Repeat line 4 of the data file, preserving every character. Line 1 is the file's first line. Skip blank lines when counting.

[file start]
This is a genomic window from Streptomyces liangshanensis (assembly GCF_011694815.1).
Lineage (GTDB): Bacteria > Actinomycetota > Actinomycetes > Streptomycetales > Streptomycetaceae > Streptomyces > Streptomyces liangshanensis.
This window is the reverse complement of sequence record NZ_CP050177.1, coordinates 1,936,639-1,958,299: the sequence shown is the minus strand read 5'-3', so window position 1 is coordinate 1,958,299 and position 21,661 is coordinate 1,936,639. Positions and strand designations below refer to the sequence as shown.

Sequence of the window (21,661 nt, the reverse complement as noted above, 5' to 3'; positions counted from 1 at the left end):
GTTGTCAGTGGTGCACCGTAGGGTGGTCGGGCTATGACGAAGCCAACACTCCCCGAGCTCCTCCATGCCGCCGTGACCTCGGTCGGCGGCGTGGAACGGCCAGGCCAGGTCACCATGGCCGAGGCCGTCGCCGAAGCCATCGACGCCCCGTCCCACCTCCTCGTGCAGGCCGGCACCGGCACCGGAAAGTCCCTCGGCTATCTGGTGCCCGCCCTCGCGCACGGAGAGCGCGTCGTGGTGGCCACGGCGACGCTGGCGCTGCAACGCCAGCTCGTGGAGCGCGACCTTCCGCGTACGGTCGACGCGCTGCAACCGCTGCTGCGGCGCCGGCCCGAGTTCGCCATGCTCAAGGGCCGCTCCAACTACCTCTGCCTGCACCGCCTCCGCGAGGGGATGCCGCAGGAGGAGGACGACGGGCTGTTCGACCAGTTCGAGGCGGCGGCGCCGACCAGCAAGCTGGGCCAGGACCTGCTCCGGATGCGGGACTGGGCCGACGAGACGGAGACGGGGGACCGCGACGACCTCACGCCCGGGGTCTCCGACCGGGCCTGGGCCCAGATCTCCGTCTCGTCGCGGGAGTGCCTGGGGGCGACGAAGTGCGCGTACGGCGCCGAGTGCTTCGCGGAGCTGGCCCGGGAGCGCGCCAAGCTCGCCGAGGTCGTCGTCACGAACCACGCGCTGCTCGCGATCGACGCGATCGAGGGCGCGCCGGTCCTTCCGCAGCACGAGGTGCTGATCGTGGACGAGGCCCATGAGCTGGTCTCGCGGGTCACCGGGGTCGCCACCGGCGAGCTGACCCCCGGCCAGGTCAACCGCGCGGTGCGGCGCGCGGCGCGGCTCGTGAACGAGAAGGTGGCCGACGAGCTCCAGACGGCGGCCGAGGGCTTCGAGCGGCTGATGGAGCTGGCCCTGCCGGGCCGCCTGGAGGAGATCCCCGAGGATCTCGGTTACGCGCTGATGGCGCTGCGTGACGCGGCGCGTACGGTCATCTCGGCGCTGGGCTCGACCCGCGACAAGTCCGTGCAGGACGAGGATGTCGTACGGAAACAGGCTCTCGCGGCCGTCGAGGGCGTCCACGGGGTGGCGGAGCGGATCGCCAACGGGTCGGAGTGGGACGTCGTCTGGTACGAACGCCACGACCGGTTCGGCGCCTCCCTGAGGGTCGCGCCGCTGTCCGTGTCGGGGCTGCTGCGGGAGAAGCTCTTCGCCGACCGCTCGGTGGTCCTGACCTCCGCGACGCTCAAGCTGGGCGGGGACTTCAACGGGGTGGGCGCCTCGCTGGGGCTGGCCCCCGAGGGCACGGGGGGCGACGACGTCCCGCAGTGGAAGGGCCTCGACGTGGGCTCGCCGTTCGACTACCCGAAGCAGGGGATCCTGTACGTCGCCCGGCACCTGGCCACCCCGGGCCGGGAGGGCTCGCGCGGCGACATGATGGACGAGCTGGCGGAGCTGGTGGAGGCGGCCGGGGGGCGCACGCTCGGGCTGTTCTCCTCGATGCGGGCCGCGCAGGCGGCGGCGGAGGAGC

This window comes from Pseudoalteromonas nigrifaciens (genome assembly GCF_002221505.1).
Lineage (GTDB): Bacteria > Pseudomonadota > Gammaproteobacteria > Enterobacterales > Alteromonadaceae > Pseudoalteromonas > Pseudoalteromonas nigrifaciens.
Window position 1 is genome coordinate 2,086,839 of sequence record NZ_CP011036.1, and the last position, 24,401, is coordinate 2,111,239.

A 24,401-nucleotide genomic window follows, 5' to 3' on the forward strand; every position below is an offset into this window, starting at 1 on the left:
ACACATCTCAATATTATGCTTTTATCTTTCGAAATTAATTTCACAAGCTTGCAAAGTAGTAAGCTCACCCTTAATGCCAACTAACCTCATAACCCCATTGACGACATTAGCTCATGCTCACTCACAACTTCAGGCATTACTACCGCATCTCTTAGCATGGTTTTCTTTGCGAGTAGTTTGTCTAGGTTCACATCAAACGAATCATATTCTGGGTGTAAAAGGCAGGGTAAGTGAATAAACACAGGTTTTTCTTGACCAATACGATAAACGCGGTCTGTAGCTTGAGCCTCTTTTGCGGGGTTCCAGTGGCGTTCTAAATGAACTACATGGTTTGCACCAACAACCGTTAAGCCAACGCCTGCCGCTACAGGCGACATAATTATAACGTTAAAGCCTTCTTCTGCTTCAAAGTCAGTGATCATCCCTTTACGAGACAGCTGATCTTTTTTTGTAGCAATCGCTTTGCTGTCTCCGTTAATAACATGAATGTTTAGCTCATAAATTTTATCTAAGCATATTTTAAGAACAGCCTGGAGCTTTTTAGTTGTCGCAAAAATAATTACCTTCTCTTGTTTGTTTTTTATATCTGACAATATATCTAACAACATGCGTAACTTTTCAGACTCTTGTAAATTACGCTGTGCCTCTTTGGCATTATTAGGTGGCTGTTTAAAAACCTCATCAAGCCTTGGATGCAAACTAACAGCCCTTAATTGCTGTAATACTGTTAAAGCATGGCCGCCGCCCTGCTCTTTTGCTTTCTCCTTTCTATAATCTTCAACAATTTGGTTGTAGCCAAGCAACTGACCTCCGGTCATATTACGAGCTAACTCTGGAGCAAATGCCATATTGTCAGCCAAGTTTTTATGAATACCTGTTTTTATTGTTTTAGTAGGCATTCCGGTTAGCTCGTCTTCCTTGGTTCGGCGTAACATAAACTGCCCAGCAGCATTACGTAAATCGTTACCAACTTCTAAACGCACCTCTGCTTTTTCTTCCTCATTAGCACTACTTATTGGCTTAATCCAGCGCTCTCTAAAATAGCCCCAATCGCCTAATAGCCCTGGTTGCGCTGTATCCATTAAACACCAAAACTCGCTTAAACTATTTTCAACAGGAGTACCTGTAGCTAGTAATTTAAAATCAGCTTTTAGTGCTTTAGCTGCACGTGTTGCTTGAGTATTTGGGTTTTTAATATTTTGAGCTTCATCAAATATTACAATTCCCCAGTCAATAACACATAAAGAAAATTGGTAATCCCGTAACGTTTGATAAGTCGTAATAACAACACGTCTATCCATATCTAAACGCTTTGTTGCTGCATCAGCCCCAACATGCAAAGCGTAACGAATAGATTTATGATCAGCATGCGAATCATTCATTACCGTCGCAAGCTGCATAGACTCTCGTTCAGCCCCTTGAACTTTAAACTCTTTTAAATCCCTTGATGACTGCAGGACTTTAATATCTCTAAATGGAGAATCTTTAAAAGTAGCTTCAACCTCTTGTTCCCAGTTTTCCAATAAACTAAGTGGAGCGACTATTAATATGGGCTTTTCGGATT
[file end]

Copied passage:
Sequence of the window (21,661 nt, the reverse complement as noted above, 5' to 3'; positions counted from 1 at the left end):